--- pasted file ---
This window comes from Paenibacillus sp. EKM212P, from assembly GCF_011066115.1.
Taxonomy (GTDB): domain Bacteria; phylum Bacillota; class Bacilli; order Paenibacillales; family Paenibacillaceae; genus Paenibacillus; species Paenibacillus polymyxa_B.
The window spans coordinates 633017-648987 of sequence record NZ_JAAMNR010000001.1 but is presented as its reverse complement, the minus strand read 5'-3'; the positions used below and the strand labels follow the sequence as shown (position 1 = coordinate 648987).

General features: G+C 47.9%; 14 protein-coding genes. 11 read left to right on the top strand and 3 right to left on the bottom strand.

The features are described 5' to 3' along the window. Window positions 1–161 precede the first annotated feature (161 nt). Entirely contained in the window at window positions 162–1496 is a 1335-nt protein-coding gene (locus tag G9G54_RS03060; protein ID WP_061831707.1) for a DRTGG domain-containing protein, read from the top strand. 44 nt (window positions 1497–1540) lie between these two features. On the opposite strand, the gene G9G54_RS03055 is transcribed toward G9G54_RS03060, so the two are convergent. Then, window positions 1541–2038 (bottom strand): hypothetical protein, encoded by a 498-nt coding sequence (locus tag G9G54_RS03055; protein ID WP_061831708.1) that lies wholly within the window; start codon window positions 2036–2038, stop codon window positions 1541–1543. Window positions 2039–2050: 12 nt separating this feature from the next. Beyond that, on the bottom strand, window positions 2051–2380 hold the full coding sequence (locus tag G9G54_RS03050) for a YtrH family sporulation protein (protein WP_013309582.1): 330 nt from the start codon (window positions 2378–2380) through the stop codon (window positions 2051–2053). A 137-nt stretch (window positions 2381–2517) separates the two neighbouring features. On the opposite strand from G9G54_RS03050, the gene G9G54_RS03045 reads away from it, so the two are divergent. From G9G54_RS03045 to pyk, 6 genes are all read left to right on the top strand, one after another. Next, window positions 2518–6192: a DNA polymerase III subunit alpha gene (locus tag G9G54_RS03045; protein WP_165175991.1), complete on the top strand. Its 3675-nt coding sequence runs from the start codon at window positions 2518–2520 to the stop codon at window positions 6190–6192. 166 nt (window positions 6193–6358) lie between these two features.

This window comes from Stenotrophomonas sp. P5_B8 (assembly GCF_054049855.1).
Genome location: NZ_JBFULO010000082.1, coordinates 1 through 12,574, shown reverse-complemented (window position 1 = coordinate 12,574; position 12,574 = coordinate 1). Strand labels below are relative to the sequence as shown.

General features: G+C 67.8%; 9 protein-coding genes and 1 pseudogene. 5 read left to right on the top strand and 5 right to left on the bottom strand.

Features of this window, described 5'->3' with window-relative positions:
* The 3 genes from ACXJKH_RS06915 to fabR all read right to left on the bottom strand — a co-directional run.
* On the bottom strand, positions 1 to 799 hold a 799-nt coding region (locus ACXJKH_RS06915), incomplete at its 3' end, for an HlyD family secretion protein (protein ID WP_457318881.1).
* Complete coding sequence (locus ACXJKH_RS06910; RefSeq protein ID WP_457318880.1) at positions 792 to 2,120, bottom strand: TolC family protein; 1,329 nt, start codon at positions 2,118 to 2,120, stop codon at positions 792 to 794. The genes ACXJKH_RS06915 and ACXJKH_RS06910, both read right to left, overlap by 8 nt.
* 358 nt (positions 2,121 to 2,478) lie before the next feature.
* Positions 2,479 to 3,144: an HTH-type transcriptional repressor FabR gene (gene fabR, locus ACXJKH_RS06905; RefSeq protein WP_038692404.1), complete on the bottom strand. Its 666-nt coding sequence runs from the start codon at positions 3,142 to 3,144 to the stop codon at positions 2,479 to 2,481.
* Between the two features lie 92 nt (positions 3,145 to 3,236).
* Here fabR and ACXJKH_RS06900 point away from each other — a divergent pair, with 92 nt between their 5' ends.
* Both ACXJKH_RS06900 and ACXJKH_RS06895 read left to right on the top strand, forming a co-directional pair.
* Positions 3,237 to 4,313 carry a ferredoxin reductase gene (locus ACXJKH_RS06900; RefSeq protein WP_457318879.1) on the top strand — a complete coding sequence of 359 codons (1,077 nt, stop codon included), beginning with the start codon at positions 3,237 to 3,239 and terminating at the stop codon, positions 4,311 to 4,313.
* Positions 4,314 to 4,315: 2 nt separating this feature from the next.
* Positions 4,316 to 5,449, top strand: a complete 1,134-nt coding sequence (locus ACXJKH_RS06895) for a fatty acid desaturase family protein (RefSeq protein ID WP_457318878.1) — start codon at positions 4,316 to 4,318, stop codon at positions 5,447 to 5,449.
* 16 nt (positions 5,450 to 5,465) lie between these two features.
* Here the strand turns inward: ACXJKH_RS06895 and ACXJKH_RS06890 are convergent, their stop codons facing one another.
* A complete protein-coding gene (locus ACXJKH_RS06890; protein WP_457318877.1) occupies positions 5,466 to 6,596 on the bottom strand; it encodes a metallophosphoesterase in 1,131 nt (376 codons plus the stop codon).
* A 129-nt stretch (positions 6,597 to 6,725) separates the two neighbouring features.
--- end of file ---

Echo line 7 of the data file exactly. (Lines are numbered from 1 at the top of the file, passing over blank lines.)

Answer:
Genome location: NZ_JBFULO010000082.1, coordinates 1 through 12,574, shown reverse-complemented (window position 1 = coordinate 12,574; position 12,574 = coordinate 1). Strand labels below are relative to the sequence as shown.